Directed by: John Lee Hancock

Written by: John Lee Hancock

Starring: Sandra Bullock, Tim McGraw, Quinton Aaron, Jae Head, Lily Collins, Ray McKinnon

Rating: [1.5/5]

Even with its attempts to be uplifting and inspirational, films that land in the white savior category fall into the same trap. They all take the exceptional abilities of a person of color and then center the entire story on the adjacent white person, who went along for the ride. It demonstrates a shallow understanding of the story, thus exposing the true intentions of the storytellers. There are plenty with The Blind Side being one of the most egregious examples. 

Michael Oher (Quinton Aaron) is homeless and goes from couch to couch, wherever he will be taken in. Upon being discovered by Leigh Anne (Sandra Bullock) and Sean Touhy (Tim McGraw), they take him in and adopt him as one of their own. As he lives with this new family, he begins to show his exceptional skill to play football and one of the most important positions, which includes protecting other players. 

Even with its seemingly good intentions on display, The Blind Side shows its true colors when it decides to show a bit of Michael Oher, but the true protagonist of the story remains Leigh Anne. Through the course of the story, we learn more about what she does, her family life, her inner circle, and how she feels about Michael’s impact rather than truly allowing Michael’s story to be told. Painfully, it’s made clear by the director and producers attached to the project. None of them had any interest in telling a story about Michael, instead, it became about the white folks around him and how they saved him from a life of death. It shows just how rotten this film is at its core. 

It’s evident in the scenes where Leigh Anne talks back to stereotypical gangster Black men, in a way to assert her dominance. I can only imagine the other white folks who watched that moment and cheered because they always wanted the opportunity to do so for more hateful reasons. Nearly every other Black character outside of Michael represents a damaging environment, which the Touhy family pulls the young man away from. Whether it be his drug-addicted mother or the dangerous men who monitor the apartment complex of extreme poverty. It begs the questions as to who this film was even made for because it certainly was not for people of color. The Blind Side was made to make other white folks feel better about their participation in a racist system because they helped one poor black fellow one day. 

Even with its rotten core, nothing on a technical or acting level works at all. The Academy Awards lost more of its shine when they decided to award Best Actress to Sandra Bullock for this performance. I am not sure what warranted it, as she utilized a bland southern accent and did nothing remotely noteworthy with the character of Leigh Anne. Oh, I understand now, she represents someone other privileged folks wish they could be. Take the moment where Leigh Anne eats lunch with her other affluent friends. They try to speak about their concern of having Michael living with her family, especially with her teenage daughter. Once again, playing on the racist trope of Black men being present to steal white women. Leigh Anne then speaks out and admonishes them for the words said. How many would just give a small laugh as to not make things awkward? Leigh Anne spoke up and then became the hero of the story rather than Michael.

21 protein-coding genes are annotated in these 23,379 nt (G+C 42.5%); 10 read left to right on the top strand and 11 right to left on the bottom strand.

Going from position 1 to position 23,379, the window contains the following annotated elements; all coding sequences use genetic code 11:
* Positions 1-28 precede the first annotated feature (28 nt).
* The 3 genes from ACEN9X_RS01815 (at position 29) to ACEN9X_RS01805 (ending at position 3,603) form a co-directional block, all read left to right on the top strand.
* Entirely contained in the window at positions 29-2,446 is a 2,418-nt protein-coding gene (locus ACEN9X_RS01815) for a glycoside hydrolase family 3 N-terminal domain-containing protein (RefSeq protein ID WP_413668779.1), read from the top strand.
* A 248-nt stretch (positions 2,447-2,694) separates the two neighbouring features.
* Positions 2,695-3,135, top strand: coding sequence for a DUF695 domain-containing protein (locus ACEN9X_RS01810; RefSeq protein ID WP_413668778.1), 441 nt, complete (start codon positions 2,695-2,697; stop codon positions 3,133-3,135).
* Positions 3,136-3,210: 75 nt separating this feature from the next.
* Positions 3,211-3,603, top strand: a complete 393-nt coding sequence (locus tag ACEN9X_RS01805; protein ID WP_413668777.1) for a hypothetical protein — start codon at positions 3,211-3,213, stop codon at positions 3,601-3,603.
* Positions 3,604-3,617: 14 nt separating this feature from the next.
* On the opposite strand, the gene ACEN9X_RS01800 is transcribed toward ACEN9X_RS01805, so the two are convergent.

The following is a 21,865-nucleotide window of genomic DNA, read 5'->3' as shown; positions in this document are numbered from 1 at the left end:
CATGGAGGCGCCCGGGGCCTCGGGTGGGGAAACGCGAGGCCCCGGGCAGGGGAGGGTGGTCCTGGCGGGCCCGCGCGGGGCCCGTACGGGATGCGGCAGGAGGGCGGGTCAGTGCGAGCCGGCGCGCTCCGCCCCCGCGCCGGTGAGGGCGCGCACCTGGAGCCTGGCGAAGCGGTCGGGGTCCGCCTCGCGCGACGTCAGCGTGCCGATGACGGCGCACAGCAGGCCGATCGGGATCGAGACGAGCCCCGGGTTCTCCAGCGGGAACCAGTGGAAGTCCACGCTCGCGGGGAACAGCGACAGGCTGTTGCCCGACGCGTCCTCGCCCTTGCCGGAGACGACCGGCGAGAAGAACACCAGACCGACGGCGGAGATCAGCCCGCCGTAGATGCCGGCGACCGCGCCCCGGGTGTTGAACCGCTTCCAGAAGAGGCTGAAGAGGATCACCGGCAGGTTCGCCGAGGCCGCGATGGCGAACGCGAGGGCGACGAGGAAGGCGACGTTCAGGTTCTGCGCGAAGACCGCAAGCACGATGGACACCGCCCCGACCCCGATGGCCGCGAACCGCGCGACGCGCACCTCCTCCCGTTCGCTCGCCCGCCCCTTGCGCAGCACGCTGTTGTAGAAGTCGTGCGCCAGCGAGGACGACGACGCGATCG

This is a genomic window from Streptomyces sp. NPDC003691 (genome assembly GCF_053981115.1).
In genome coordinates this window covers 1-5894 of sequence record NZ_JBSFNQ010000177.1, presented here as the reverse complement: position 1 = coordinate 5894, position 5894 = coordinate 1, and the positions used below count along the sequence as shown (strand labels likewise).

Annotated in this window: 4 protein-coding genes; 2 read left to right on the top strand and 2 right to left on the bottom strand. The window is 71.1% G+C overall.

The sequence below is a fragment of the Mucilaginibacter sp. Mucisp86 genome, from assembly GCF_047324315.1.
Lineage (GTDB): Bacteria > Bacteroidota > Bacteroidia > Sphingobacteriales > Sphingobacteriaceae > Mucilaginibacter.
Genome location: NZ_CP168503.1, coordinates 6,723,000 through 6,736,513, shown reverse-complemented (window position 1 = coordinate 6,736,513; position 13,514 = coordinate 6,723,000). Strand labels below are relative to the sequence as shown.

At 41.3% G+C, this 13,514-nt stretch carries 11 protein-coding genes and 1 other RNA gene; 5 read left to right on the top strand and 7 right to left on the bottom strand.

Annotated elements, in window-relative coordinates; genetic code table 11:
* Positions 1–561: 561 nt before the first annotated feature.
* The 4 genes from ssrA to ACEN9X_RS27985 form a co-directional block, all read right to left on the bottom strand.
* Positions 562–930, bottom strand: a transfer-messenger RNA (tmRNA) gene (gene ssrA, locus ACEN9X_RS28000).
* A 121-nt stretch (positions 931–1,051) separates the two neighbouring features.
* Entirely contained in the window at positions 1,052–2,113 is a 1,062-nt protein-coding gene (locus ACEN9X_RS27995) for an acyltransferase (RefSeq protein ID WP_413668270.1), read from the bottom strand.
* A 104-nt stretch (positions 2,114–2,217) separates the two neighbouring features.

The moment in question would have more weight if Leigh Anne addressed the incredibly harsh racism in the statements made by her friends. It would never happen because this film likes to toe the line of portraying these characters in a positive light when we know Leigh Anne has been part of this racist friend group for years now. It says plenty about her and suddenly the addition of one Black person in her life suddenly changes everything. Yet another notch on the white savior playbook. This film truly checks every box there. 

The Blind Side is truly rotten and glosses over several glaring issues to tell a feel-good story about how a white Christian family did their duty and helped a poor Black boy rise to prominence. Notice how the poor Black boy came after the white Christan family in that sentence? That’s exactly how the film operates, which shows the true intentions of this film. It has nothing to offer outside of its incredibly shallow story, so just throw in the bin with other useless white savior movies. 

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